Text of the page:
• Kato K.
      • Nishimasu H.
      • Okudaira S.
      • Mihara E.
      • Ishitani R.
      • Takagi J.
      • Aoki J.
      • Nureki O.
      Crystal structure of Enpp1, an extracellular glycoprotein involved in bone mineralization and insulin signaling.
      ). Our model building reveals that the guanine ring N2 atom of a similarly bound GMP would experience some steric clash with NPP4 at residues 104 and 105, which slightly overhang the nucleotide slot. Upon inspection of the NPP1-GMP cocrystal structure, we discovered a similar steric clash forcing the guanine ring to rotate slightly.
      Figure thumbnail gr4
      FIGURE 4Detail of base recognition of substrate at the NPP4 catalytic site. A, active site of NPP4 contains a pre-formed hydrophobic slot that results in its specificity for 5′-nucleotide-containing substrates. In the NPP4-AMP complex, the adenine ring stacks with Tyr-154 on one wall of the pocket while receiving favorable van der Waals interactions from the tip of Phe-71 along the opposite wall. To display the fit, the molecular surface of NPP4 (green mesh) and the van der Waals surface of AMP (semi-transparent) are shown. B, position of AMP in the active site with key residues and bound-metal ions highlighted. The two bound zinc ions (magenta spheres) play different roles, with Zn2 serving to activate Thr-70 (green) for nucleophilic attack on the substrate, whereas Zn1 electrostatically draws a phosphate group of the substrate into close proximity. Tyr-154 and Phe-71 of the nucleotide slot are shown in cyan. C, superposition of the NPP4-AMP complex (blue) with apo-NPP4 (green) to illustrate that there is very little change when product is bound. A citrate anion bound at Zn1 of the apo structure has been omitted for visual clarity. D, superposition of NPP4-AMP (blue) and NPP1-AMP (salmon) complexes to illustrate the similar geometry within this half of their active sites, with both possessing a slot for nucleotide binding.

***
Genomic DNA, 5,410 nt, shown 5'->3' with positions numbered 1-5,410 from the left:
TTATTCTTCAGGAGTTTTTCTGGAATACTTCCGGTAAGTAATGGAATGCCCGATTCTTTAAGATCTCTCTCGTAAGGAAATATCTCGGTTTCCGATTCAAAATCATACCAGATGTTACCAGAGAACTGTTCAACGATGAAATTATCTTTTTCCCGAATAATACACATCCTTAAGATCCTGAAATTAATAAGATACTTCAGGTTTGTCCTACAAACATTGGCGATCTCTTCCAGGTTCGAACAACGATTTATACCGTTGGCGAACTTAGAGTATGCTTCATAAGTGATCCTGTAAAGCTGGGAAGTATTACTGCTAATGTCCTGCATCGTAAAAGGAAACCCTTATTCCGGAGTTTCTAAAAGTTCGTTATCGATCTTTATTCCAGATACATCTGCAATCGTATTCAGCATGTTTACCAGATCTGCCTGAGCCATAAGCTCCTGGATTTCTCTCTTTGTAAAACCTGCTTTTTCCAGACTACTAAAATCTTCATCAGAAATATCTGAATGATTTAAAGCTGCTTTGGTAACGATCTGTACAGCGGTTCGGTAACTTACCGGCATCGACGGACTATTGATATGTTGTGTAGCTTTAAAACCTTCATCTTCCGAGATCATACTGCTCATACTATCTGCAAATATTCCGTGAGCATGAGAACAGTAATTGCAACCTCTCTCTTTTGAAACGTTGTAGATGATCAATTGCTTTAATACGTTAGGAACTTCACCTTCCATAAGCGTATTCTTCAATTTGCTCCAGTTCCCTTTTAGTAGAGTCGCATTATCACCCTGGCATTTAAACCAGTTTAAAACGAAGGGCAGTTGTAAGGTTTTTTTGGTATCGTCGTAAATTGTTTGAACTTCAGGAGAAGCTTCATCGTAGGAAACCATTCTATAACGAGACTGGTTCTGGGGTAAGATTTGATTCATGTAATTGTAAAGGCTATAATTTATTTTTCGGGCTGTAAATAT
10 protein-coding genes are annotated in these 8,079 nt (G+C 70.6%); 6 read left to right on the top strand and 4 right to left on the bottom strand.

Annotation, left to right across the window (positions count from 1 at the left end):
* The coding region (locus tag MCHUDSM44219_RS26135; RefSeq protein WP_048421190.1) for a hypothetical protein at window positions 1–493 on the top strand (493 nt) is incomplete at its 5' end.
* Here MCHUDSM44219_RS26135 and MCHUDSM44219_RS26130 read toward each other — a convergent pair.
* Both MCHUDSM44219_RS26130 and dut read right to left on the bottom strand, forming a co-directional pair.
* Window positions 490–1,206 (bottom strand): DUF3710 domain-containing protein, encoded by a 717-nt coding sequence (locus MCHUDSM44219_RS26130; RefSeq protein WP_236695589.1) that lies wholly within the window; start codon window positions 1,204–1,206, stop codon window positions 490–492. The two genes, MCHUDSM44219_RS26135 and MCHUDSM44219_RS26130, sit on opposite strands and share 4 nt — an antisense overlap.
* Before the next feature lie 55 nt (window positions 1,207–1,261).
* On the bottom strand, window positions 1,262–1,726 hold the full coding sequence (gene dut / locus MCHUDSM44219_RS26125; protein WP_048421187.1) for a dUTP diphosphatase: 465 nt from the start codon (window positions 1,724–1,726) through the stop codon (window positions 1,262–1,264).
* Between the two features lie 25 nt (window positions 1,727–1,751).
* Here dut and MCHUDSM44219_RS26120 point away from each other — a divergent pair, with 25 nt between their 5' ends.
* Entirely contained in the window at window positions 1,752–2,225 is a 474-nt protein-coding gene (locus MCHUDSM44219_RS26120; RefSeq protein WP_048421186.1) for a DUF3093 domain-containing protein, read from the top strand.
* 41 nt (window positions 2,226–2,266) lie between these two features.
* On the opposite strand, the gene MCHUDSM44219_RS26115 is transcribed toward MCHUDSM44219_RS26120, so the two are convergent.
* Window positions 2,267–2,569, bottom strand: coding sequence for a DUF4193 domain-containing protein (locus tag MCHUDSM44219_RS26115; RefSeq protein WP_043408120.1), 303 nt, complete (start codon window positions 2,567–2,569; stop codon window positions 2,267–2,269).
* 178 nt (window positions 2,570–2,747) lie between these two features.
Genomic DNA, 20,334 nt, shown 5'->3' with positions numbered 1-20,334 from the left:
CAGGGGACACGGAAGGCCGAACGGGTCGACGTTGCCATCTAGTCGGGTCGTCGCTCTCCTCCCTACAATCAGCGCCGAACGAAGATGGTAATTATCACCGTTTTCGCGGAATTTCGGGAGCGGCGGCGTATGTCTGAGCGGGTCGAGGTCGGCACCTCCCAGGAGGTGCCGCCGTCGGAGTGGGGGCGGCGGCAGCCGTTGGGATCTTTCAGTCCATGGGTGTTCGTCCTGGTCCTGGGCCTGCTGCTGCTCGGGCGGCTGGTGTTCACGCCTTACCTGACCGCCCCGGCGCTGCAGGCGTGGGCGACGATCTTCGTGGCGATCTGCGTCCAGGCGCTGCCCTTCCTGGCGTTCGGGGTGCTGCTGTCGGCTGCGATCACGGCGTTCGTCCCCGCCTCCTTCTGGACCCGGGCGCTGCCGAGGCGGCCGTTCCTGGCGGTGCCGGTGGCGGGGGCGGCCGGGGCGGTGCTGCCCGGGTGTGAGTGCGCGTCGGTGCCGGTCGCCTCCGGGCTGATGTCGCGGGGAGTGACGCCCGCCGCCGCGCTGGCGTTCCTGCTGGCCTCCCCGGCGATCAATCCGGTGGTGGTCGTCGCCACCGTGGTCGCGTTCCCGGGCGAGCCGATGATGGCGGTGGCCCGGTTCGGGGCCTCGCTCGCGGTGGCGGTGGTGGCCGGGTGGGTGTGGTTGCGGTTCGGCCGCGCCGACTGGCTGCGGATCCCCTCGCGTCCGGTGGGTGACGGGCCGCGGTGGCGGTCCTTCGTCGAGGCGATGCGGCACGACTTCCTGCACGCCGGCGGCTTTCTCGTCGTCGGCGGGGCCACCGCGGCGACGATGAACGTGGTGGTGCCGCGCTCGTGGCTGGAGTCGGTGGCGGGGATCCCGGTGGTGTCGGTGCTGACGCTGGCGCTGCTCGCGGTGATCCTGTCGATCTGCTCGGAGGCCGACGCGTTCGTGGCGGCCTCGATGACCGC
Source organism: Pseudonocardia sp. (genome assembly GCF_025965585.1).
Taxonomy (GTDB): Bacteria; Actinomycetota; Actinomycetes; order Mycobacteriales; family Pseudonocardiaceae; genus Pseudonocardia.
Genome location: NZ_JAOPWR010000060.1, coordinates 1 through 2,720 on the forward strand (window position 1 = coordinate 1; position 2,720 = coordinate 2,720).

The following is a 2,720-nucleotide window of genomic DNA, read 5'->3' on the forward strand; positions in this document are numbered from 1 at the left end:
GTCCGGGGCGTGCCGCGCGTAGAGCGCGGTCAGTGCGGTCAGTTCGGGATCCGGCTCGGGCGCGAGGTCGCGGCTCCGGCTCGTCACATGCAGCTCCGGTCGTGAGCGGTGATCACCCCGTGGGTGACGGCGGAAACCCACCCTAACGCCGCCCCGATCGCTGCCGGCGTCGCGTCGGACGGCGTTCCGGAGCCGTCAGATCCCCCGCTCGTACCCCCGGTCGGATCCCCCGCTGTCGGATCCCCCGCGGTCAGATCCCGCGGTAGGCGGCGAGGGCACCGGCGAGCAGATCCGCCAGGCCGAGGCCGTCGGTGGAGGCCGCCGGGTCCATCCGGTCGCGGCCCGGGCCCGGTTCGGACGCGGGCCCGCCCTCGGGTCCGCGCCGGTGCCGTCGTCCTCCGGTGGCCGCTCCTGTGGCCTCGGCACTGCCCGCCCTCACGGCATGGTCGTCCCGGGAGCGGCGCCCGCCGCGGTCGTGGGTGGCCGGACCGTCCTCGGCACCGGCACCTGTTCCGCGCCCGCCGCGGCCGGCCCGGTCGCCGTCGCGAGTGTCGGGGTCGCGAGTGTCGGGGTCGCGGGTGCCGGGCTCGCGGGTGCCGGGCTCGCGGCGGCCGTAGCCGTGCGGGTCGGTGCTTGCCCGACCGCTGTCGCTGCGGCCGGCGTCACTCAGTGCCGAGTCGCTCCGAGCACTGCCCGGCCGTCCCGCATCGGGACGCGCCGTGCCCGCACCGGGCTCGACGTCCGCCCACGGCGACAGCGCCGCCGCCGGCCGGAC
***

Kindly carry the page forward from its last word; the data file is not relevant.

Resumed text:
Immediately adjacent to the hydrophobic slot are two bound zinc ions, hereafter referred to as Zn1 and Zn2 (Fig. 4B), held ∼4.5 Å apart via interactions with six invariant residues found in all NPPs and alkaline phosphatases (APs). Both zinc ions display tetrahedral coordinate geometry. Zn1 is ligated by Asp-189, His-193, and His-336, with a fourth coordination coming from a phosphate group oxygen atom in the NPP4-AMP complex. Alternatively, in an empty pocket this coordination can be provided by a water molecule. Zn2 is held by Asp-34, Asp-237, and His-238, with a fourth coordination to the Oγ atom of Thr-70, the “catalytic residue” of NPP4. This close association serves to activate Thr-70 for nucleophilic attack on a substrate molecule, as described for APs, presumably by perturbing its pKa value (